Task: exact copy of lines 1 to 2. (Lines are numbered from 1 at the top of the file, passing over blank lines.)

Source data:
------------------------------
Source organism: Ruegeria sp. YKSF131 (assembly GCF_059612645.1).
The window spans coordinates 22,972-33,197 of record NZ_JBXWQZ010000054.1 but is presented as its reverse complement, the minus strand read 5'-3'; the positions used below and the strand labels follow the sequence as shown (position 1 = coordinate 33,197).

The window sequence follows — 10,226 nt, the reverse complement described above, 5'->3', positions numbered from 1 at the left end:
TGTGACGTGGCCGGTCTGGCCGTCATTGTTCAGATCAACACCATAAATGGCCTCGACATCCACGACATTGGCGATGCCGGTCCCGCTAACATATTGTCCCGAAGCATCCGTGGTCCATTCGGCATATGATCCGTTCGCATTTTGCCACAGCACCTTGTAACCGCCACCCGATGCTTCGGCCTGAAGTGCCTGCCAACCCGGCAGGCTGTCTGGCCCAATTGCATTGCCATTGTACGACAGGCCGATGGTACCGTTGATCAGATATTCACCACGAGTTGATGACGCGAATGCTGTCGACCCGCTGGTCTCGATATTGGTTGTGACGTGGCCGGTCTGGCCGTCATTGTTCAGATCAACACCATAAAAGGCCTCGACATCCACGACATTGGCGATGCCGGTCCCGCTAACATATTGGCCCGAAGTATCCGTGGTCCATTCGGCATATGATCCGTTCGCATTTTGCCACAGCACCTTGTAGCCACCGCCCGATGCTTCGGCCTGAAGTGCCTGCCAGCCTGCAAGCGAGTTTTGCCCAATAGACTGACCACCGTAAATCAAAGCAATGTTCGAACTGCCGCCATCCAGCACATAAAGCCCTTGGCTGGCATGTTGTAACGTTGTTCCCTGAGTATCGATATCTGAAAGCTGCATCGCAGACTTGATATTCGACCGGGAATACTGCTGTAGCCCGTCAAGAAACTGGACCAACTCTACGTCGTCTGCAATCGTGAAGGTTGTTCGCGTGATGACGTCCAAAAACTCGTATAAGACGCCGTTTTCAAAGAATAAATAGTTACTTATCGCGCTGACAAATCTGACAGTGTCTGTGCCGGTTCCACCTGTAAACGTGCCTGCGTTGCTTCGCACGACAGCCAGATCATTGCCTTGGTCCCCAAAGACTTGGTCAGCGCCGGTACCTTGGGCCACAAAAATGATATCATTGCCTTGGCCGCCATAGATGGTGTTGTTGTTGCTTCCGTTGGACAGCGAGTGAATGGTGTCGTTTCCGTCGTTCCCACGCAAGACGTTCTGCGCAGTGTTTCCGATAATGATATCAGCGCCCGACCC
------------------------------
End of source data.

Source organism: Ruegeria sp. YKSF131 (assembly GCF_059612645.1).
The window spans coordinates 22,972-33,197 of record NZ_JBXWQZ010000054.1 but is presented as its reverse complement, the minus strand read 5'-3'; the positions used below and the strand labels follow the sequence as shown (position 1 = coordinate 33,197).